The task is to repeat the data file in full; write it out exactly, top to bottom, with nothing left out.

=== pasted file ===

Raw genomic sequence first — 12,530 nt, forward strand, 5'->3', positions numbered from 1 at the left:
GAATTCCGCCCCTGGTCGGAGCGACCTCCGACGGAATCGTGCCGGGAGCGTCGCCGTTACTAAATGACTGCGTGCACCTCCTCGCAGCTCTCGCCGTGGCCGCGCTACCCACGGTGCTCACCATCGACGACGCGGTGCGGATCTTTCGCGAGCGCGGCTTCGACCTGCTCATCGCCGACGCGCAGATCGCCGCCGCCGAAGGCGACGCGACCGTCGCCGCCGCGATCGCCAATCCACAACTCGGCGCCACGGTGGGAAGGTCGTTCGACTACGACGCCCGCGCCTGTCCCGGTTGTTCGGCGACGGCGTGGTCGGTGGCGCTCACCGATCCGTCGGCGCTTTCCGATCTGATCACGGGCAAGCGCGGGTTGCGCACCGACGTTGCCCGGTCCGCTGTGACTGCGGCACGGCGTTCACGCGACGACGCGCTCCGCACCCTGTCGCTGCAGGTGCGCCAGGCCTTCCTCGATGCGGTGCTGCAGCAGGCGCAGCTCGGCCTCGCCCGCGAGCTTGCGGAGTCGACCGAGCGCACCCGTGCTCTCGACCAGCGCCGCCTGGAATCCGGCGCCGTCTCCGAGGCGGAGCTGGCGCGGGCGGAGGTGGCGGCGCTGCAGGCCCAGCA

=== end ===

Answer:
Raw genomic sequence first — 12,530 nt, forward strand, 5'->3', positions numbered from 1 at the left:
GAATTCCGCCCCTGGTCGGAGCGACCTCCGACGGAATCGTGCCGGGAGCGTCGCCGTTACTAAATGACTGCGTGCACCTCCTCGCAGCTCTCGCCGTGGCCGCGCTACCCACGGTGCTCACCATCGACGACGCGGTGCGGATCTTTCGCGAGCGCGGCTTCGACCTGCTCATCGCCGACGCGCAGATCGCCGCCGCCGAAGGCGACGCGACCGTCGCCGCCGCGATCGCCAATCCACAACTCGGCGCCACGGTGGGAAGGTCGTTCGACTACGACGCCCGCGCCTGTCCCGGTTGTTCGGCGACGGCGTGGTCGGTGGCGCTCACCGATCCGTCGGCGCTTTCCGATCTGATCACGGGCAAGCGCGGGTTGCGCACCGACGTTGCCCGGTCCGCTGTGACTGCGGCACGGCGTTCACGCGACGACGCGCTCCGCACCCTGTCGCTGCAGGTGCGCCAGGCCTTCCTCGATGCGGTGCTGCAGCAGGCGCAGCTCGGCCTCGCCCGCGAGCTTGCGGAGTCGACCGAGCGCACCCGTGCTCTCGACCAGCGCCGCCTGGAATCCGGCGCCGTCTCCGAGGCGGAGCTGGCGCGGGCGGAGGTGGCGGCGCTGCAGGCCCAGCA